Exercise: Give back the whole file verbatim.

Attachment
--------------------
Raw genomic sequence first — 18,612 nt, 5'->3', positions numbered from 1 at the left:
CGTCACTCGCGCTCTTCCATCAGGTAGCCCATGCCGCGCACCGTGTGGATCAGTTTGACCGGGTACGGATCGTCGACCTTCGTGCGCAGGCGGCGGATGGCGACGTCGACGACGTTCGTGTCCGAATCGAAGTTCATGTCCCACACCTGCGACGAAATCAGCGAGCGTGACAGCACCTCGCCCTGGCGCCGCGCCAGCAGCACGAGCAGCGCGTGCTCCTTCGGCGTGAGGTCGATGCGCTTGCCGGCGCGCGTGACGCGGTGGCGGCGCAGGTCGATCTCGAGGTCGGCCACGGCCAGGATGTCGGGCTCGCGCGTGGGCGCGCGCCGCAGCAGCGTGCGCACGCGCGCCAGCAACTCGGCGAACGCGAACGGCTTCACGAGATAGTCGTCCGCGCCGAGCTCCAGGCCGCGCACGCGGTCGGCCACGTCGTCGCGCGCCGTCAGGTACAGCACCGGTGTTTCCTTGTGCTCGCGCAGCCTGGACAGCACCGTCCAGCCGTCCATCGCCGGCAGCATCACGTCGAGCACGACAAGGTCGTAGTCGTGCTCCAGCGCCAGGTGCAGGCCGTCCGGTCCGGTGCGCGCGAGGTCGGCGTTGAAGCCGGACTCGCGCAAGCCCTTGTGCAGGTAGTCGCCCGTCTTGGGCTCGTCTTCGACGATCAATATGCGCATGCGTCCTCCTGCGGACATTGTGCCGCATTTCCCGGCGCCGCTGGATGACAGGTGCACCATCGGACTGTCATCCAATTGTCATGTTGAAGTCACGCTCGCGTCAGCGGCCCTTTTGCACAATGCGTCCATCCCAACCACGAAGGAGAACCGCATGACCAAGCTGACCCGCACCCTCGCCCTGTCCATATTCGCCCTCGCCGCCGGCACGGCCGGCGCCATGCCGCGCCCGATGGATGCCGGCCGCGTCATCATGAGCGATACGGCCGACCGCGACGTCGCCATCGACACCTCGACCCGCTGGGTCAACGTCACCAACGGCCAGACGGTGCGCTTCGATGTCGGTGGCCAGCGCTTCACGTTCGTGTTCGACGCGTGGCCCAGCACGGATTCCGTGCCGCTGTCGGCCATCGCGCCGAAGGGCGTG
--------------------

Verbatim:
Raw genomic sequence first — 18,612 nt, 5'->3', positions numbered from 1 at the left:
CGTCACTCGCGCTCTTCCATCAGGTAGCCCATGCCGCGCACCGTGTGGATCAGTTTGACCGGGTACGGATCGTCGACCTTCGTGCGCAGGCGGCGGATGGCGACGTCGACGACGTTCGTGTCCGAATCGAAGTTCATGTCCCACACCTGCGACGAAATCAGCGAGCGTGACAGCACCTCGCCCTGGCGCCGCGCCAGCAGCACGAGCAGCGCGTGCTCCTTCGGCGTGAGGTCGATGCGCTTGCCGGCGCGCGTGACGCGGTGGCGGCGCAGGTCGATCTCGAGGTCGGCCACGGCCAGGATGTCGGGCTCGCGCGTGGGCGCGCGCCGCAGCAGCGTGCGCACGCGCGCCAGCAACTCGGCGAACGCGAACGGCTTCACGAGATAGTCGTCCGCGCCGAGCTCCAGGCCGCGCACGCGGTCGGCCACGTCGTCGCGCGCCGTCAGGTACAGCACCGGTGTTTCCTTGTGCTCGCGCAGCCTGGACAGCACCGTCCAGCCGTCCATCGCCGGCAGCATCACGTCGAGCACGACAAGGTCGTAGTCGTGCTCCAGCGCCAGGTGCAGGCCGTCCGGTCCGGTGCGCGCGAGGTCGGCGTTGAAGCCGGACTCGCGCAAGCCCTTGTGCAGGTAGTCGCCCGTCTTGGGCTCGTCTTCGACGATCAATATGCGCATGCGTCCTCCTGCGGACATTGTGCCGCATTTCCCGGCGCCGCTGGATGACAGGTGCACCATCGGACTGTCATCCAATTGTCATGTTGAAGTCACGCTCGCGTCAGCGGCCCTTTTGCACAATGCGTCCATCCCAACCACGAAGGAGAACCGCATGACCAAGCTGACCCGCACCCTCGCCCTGTCCATATTCGCCCTCGCCGCCGGCACGGCCGGCGCCATGCCGCGCCCGATGGATGCCGGCCGCGTCATCATGAGCGATACGGCCGACCGCGACGTCGCCATCGACACCTCGACCCGCTGGGTCAACGTCACCAACGGCCAGACGGTGCGCTTCGATGTCGGTGGCCAGCGCTTCACGTTCGTGTTCGACGCGTGGCCCAGCACGGATTCCGTGCCGCTGTCGGCCATCGCGCCGAAGGGCGTG